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Sherry Hess is vice president of marketing at AWR, bringing with her more than 15 years of EDA experience in domestic and international sales, marketing, support, and managerial expertise. For the majority of her career Sherry served in various positions at Ansoft Corporation including director of European operations and later as vice president of marketing. Before joining Ansoft, Sherry spent two years with Intel Corporation, where she worked in the ASIC Group and developed relationships with companies such as Bell Northern Research and Northern Telecom. Sherry holds a BSEE and an MBA from Carnegie Mellon University in Pittsburgh, Pennsylvania, USA. www.awrcorp.com.
To comment or ask Sherry a question, use the comment link at the bottom of the entry.
Last time on this blog, Ted Miracco and I compared and contrasted the recent DAC and IMS shows, and shared some thoughts on why we think DAC seems to be waning while MTT just keeps on going strong. This week I want to continue on with the DAC thought thread and talk a bit more about a fairly major topic at DAC that dominated my experience this year—the Interoperable PDK Libraries Initiative (IPL). This initiative, of which AWR is a founding member, was the subject of both a lunch and a pavilion panel discussion entitled, “Will Interoperable PDKs Fly in a Stodgy Analog World?” AWR helped sponsor the lunch (our third year doing so), but because of that and other commitments, I wasn’t able to attend the panel. The prevailing opinion is that the IPL panel discussion Panel Comments was the highlight of the show.
The IPL was founded in 2007 with the idea of EDA firms and foundries coming together to look at problems and how to advance the industry through the creation and promotion of open standards for PDKs. Since its inception, the IPL Alliance has released a proof-of-concept interoperable PCell library, IPLnow.org, demonstrated interoperability among tools from multiple vendors (past 2 DACs) , and expanded its charter to address broader interoperability issues with foundry PDKs and design flows IPL News.This seems like quite good success already.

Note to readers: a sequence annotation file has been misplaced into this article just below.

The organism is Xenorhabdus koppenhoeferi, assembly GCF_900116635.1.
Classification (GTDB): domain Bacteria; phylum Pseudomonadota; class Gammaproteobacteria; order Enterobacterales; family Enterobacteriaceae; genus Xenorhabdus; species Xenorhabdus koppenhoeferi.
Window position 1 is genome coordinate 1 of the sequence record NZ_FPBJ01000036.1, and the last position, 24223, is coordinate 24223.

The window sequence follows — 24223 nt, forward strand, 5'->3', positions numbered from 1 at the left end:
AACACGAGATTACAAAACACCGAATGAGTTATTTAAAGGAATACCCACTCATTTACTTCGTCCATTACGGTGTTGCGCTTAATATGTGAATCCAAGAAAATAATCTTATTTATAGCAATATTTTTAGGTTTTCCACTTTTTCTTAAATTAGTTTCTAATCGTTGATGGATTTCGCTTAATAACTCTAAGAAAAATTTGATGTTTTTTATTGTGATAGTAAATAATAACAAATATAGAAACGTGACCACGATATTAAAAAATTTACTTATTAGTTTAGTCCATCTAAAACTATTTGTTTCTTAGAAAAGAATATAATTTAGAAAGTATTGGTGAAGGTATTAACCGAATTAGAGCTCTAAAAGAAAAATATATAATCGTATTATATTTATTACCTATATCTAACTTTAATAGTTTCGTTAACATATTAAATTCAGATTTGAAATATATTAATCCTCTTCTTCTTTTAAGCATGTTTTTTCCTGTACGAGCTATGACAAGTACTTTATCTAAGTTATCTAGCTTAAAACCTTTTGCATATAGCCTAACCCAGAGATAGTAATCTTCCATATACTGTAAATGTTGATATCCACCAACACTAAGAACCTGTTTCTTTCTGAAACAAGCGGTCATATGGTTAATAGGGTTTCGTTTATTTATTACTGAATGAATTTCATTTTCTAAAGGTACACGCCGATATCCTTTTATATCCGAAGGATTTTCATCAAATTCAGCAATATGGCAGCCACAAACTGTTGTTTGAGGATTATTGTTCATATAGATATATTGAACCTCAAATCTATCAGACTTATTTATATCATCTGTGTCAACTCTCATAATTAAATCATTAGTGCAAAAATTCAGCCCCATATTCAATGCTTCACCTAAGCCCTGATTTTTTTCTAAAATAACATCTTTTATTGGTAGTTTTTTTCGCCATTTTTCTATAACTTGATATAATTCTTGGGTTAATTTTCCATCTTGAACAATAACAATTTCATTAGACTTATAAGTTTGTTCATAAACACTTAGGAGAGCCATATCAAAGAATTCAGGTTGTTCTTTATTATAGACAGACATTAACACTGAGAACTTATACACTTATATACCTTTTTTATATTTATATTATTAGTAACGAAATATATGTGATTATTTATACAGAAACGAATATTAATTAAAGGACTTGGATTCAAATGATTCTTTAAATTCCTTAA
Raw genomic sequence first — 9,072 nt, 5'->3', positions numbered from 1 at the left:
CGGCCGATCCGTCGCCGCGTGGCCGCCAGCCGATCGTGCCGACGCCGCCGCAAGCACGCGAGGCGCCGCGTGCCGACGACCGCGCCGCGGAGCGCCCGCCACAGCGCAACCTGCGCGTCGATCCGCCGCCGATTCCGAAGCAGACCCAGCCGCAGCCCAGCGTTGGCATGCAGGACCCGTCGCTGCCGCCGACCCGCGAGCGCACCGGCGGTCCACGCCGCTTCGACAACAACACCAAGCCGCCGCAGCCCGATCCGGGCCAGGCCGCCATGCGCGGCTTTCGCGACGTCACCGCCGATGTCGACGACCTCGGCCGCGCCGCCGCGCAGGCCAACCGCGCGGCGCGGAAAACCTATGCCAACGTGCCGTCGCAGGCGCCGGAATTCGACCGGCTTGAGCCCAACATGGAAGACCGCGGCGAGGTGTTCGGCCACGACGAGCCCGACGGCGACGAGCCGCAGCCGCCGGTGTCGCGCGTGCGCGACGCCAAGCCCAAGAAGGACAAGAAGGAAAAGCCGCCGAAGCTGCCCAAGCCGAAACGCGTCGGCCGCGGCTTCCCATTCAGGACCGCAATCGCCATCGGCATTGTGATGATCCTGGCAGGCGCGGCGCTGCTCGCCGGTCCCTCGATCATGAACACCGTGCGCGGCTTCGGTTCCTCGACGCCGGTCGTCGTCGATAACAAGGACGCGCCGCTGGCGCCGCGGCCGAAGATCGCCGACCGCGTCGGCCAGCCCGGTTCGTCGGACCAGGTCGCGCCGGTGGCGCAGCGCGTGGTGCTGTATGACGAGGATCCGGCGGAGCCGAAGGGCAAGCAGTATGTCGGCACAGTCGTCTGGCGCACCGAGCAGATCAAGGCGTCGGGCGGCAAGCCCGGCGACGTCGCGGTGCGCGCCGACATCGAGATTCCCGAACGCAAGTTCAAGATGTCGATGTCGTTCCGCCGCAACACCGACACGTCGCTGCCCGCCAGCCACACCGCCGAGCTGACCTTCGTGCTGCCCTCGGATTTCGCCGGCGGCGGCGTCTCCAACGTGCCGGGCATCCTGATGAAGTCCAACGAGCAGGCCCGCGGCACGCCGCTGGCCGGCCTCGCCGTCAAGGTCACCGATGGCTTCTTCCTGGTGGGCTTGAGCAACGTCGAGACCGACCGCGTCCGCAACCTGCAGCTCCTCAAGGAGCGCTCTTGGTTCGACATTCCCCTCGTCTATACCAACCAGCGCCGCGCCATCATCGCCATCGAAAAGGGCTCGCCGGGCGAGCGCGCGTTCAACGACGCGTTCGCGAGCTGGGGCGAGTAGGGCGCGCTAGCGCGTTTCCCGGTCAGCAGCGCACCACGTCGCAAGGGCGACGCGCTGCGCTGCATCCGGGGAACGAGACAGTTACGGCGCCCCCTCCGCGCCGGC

For those of you not familiar with the TLA IPL, it is an alliance that was originally spurred by the hot topic of Cadence’s proprietary-language process design kits that could not be used with other vendors’ tools. In fact, I remember TSMC speaking a few years ago about how they had dozens of PDK engineers in Taiwan cranking out thousands of PDKs each year and that this could not scale over time to embrace new vendors, new tools and new processes from TSMC. Thus the IPL seemed to be a viable alternative. TSMC&IPL Comments
The original idea of the consortium was that in the design world, more is good. Open up more tools, choice empowers innovation. Are people buying into this? Or does it just lead to confusion and a swapping of power from one industry leader to another? What do designers really want—to stick with the old or try the new?
I’ve been on both sides of this issue. I used to work for Ansoft, who kept their tools/flows closed. Now at AWR, I see the opposite. A company founded on the premise of a flexible software platform that allows for easy integration of alternate tools and technologies and consequently choice. At AWR we believe choice is good and competition healthy.
I’m sure there are some great economists who have analogies and anecdotes to share on monopoly, oligopolies, duopolies and capitalism in general that likely map well to the above situation.
Please chime in! Take my survey on IPL and iPDKs so I can get a finger on the pulse of M&RF as it pertains to interoperability.
A prize will be awarded to one (or two) lucky survey takers that complete all of the questions.
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